College Admissions Article: Why Developing Good Relationships with Classroom Teachers is Important: Recommendation Letters: The X Factor of College Admissions:
By Justin M. Buffer, Founder, Owner, and Ed. Director of the Cambridge Learning Center of New Jersey
It is not uncommon to hear teachers mentioning in the staff room about how their students find it difficult to connect with them. This is understandable because adolescents are going through a life-changing and challenging period of their lives when they begin high school. At 14, a teenage child has to do battle with the transformation of hormones, absorbing new learning content education, and taking tough exams. And that’s just for starters and does not mention the SAT/ACT!
All the while, they often make a natural enemy with anyone in authority. Even students from cultural and religious backgrounds who are taught or urged to be deferential to authority still often set up an adversarial relationship with educators. Also, the rebellious years are here at this time, and the teacher is one of the leading candidates to be filed under the authoritarian figurehead deep within that adolescent mind. It makes the entire process of forming good relations with teachers a challenging one at best.
However, the need for good relationships is often vital for the competitive college application and admissions process. When students reach the point of this process, they will usually require a recommendation letter from at least two teachers. College admissions officers have stated to me in conversation that they place a high value on these letters or recommendation forms primarily because they are confidential. They know the students don’t have access to them (they are usually uploaded to Naviance or sent confidentially), and they like the fact they are nuanced and not “all or nothing” assessments of students. What I mean by this is the forms may ask, for example, a teacher to rank a student from 1-6 on “Work Ethic,” and also to give further details. So, a teacher can give a student a “5,” but also say that at times the student faltered with consistency in this area. Thus, the “gray” nature of these forms, which I have filled out as a public school educator in the past, gives them a sense of comfort.
The guts of this letter can ultimately help or hinder to pave the way for a student to move forward into an undergraduate, graduate, or accelerated education program. Even for students who will go straight into an apprenticeship and not a university, a letter of recommendation needs to be positive and shine a good light about those three crucial years of the students’ high school development.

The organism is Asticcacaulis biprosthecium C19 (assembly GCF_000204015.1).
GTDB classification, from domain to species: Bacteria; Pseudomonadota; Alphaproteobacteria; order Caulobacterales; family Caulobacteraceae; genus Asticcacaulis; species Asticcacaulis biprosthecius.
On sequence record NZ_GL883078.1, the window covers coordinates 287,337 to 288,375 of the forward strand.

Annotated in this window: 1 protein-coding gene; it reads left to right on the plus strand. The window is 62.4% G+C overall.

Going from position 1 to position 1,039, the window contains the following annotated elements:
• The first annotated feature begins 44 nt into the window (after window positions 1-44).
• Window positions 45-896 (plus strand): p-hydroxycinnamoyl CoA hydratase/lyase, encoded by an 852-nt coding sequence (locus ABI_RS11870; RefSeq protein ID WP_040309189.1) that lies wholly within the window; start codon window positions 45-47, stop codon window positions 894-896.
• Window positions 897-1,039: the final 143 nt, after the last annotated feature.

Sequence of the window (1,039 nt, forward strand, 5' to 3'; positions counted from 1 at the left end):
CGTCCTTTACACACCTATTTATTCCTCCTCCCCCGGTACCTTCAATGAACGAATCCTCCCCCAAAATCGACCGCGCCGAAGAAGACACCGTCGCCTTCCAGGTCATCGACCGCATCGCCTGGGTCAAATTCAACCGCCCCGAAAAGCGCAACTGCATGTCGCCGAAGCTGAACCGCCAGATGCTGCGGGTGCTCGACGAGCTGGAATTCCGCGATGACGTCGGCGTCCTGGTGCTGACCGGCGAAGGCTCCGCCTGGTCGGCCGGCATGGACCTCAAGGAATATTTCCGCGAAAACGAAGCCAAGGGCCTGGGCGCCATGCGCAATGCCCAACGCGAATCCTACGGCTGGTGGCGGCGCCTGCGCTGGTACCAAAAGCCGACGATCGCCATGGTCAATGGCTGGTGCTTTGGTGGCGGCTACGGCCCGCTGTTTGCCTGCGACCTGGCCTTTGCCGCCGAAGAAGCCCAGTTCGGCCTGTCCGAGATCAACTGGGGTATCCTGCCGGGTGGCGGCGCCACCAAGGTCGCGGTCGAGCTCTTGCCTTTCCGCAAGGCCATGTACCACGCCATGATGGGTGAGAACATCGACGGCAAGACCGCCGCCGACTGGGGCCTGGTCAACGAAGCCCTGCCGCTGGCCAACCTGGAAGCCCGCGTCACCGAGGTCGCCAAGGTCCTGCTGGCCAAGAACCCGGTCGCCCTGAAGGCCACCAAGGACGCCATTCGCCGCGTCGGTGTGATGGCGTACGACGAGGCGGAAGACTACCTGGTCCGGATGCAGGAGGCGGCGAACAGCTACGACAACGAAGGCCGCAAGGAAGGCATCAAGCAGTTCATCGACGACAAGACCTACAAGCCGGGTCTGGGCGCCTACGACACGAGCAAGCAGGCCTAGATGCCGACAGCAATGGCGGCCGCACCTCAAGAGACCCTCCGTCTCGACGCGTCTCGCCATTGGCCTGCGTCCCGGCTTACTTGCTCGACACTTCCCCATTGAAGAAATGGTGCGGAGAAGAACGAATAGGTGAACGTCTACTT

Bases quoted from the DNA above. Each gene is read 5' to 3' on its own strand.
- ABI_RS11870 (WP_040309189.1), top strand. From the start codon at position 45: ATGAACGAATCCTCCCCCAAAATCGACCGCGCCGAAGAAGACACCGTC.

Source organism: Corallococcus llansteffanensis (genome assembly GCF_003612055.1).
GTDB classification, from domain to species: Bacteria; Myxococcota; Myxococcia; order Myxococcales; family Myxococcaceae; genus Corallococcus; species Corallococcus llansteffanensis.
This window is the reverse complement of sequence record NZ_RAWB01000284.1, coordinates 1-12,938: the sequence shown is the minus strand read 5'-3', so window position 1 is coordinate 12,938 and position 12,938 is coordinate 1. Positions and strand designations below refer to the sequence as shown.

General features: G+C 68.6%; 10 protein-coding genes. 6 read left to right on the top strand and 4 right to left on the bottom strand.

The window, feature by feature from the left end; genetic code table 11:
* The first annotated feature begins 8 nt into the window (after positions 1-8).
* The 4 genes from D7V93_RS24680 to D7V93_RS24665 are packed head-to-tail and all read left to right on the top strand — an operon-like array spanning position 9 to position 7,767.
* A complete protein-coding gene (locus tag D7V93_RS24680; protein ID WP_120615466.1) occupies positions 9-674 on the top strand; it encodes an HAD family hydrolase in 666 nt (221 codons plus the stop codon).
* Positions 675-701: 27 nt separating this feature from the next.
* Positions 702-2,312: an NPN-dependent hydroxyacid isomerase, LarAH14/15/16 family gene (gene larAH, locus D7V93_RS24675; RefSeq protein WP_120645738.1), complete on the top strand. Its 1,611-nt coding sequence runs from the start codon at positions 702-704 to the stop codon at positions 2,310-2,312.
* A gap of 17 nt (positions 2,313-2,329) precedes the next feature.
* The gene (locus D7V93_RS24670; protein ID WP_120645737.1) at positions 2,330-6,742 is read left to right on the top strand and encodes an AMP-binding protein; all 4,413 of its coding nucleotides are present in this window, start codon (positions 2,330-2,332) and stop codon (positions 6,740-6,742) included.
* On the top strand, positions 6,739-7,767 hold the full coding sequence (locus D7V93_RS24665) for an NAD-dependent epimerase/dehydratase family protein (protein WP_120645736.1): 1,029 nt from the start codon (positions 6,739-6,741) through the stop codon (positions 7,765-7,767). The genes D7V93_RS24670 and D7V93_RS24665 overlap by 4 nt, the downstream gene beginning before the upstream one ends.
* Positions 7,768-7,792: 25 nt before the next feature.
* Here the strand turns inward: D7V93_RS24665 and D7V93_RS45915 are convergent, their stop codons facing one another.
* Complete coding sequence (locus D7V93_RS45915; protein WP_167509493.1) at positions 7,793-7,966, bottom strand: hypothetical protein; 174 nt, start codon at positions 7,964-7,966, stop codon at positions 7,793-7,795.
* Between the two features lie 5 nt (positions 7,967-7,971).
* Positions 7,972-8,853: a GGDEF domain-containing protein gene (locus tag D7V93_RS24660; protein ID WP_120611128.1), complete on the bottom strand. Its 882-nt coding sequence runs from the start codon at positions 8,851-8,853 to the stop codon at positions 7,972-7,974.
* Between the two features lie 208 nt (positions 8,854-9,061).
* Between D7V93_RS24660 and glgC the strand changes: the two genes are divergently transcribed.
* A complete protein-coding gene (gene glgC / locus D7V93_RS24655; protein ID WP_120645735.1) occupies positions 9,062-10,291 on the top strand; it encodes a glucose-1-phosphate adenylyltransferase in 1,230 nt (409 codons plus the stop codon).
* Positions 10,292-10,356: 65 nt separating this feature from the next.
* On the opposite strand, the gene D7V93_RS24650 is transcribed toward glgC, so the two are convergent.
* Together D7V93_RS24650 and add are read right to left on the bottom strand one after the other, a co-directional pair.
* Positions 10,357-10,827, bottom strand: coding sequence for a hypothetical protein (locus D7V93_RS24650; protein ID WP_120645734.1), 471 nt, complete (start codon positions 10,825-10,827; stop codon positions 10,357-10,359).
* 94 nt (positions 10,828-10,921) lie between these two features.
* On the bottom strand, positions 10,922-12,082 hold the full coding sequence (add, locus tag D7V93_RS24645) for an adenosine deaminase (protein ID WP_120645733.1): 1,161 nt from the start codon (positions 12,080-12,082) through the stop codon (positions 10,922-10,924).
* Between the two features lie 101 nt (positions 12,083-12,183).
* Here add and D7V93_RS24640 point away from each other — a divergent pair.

Scholarship programs in the United States almost also always demand a good recommendation letter to support an application. A student needs to ask a burning question to themselves, in any year they are in high school: will a recommendation letter – if submitted today – be a favorable one? If not, the student needs to urgently act and form a good relationship with more teachers by showing emotive strength, good character, a strong work ethic, and an advanced learning-acquisition ability.
This does not mean, by the way, that students should buy their teachers gifts or provide false flattery! We teachers can see through this! But they should try and build a good rapport with their teachers and demonstrate humility and a palpable, strong work ethic.
Recommendation letters will highlight how well the teacher knows the full scope of a student. It will also note the duration. Three years is a reasonable period of time to get to know a pupil, particularly as it encompasses the profoundly transformative period that high school is. But even if a teacher only knows a student one year but knows them well, that is OK also! And a guiding principle should be that the more recent the teacher had a close relationship with a student, the better, but should not be a blanket rule that violates a common-sense decision.
A student needs to develop a good relationship with teachers because they will ultimately hold the key to their future. The recommendation letter will also include an evaluation of the student and any skills and accomplishments they will have compiled over the three years. Examples of these accomplishments and strengths will almost certainly be included in the letter of recommendation.
“Relationships, relationships, relationships,” one Fortune 500 CEO said, was the key to lasting success. If she is correct, then high school is the perfect place to start practicing and integrating the truth of this aphorism.
Mr. Justin M. Buffer is a professional educator, consultant, and college admissions planner. He is the owner, founder, and director of the Cambridge Learning Center of New Jersey, that does in-person and online tutoring for SAT/ACT, K-12 Subjects (All), MCAT, GRE, and more!
BY JUSTIN. M. BUFFER,
FOUNDER, OWNER, AND HEAD TEACHER/EDUCATIONAL DIRECTOR OF THE CAMBRIDGE LEARNING CENTER OF NEW JERSEY
One of the greatest challenges students face, both in school and on standardized tests, is transcending their anxiety. At our fantastic and award-winning learning center, the Cambridge Learning Center of New Jersey, we do our best to help students mitigate this anxiety. Also, in my parent meetings, while often reassuring parents that the anxiety their children experience is quite common, I tell them that it is important to have a strategic plan that all family members are involved in and that the genesis and nature of the student’s anxiety is properly understood.